HORVATH’S ROCK LIZARD (VELEBIT LIZARD )
Horvath’s rock lizard (Iberolacerta horvathi) is a typical example of a petrophyllic lizard of the Lacertidae family. The species was described by the Hungarian zoologist Lajos Mehely in 1904, and its Croatian name, velebitska gušterica (Velebit lizard), is derived from the fact that the first specimen of this species was found and described in the Velebit mountain range. Although similar to the common wall lizard (Podarcis muralis), it differs from it in the distribution, shape and size of the horny scales on its head. In addition, the common wall lizard has dark spots on its neck and the males of the species have a reddish belly. These characteristics are never found in Horvath’s rock lizard.
Horvath’s rock lizard is mostly found in damp mountain areas at altitudes between 500 and 2000 metres. It lives in the karst regions of open coniferous and beech forests. Because of its relatively narrow distribution range and relict characteristics, it can be classified as an endemic species of the eastern Alpine/north Dinaric region. Its areal stretches from the far south of Germany to the south of Austria and Slovenia across Gorski Kotar and the entire Velebit region to Poštak in Croatia. In Croatia its areal extends inland as far as the Plitvice Lakes and it has also been found in the Mount Učka area. Despite the fact that the bulk of the species’ areal is within the territory of Croatia, the least research efforts concerning Horvath’s rock lizard have been made here.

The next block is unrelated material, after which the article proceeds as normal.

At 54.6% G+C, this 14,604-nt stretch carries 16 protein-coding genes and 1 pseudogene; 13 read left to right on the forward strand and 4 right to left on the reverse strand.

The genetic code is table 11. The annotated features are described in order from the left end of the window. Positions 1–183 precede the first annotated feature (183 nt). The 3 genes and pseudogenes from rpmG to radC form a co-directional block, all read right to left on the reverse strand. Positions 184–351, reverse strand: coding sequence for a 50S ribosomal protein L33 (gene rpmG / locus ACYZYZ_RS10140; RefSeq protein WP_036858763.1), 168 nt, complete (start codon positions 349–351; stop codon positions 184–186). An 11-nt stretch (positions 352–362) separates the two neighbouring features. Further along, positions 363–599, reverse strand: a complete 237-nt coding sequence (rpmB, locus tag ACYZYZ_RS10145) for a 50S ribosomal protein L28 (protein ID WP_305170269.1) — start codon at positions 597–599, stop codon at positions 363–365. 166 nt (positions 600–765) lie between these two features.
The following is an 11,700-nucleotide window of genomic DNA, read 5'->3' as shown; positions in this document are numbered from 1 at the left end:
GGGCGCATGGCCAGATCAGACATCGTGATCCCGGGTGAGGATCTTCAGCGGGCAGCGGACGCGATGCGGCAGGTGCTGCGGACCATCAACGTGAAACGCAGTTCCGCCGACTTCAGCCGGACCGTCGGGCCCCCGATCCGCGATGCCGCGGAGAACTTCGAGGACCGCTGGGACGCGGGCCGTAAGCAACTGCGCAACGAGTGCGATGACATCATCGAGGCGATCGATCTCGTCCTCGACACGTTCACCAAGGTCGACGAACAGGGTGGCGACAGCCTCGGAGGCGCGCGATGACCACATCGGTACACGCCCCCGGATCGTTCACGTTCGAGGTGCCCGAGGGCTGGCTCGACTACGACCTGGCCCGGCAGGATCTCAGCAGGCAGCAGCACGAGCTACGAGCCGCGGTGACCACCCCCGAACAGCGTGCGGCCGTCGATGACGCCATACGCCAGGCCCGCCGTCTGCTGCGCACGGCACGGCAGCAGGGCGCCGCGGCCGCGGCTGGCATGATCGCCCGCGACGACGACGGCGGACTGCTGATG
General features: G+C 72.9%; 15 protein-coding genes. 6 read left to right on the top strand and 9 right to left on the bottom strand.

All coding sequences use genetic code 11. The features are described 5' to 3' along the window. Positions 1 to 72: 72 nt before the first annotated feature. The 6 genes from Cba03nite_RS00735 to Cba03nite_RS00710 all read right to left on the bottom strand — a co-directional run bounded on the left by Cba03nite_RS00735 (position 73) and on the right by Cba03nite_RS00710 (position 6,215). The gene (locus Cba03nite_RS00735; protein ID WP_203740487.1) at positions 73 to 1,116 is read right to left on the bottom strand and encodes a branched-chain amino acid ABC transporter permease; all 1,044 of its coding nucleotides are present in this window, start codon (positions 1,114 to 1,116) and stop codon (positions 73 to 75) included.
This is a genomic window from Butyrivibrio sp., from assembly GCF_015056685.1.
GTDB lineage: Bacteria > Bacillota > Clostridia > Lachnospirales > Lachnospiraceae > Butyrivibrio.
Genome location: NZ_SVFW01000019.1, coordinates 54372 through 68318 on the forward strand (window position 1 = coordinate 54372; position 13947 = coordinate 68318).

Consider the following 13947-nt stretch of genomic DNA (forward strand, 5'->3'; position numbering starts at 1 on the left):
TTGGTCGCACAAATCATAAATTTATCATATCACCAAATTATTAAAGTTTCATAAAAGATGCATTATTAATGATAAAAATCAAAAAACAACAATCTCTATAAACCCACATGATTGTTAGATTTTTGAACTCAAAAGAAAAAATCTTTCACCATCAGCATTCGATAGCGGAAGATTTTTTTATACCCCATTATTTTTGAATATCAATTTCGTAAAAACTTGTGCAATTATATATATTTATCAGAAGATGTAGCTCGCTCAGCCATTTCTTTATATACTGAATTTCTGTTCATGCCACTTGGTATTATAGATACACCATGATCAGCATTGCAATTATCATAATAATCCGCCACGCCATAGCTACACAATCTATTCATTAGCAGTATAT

In international nature protection regulations, the species is protected by the Bern Convention (Appendix II) and the Directive on the Conservation of natural habitats and wild flora and fauna (Annex IV). According to the criteria of the International Union for the Conservation of Nature (IUCN), at the global level Horvath’s rock lizard is classified as NT (Near Threatened), while at the Croatian level it falls into the LC (Least Concern) category.
Photo 2. Horvath’s rock lizard (Velebit lizard) lives in rocky karst regions of damp mountains
Photo 3. Characteristically flattened body with dark-coloured sides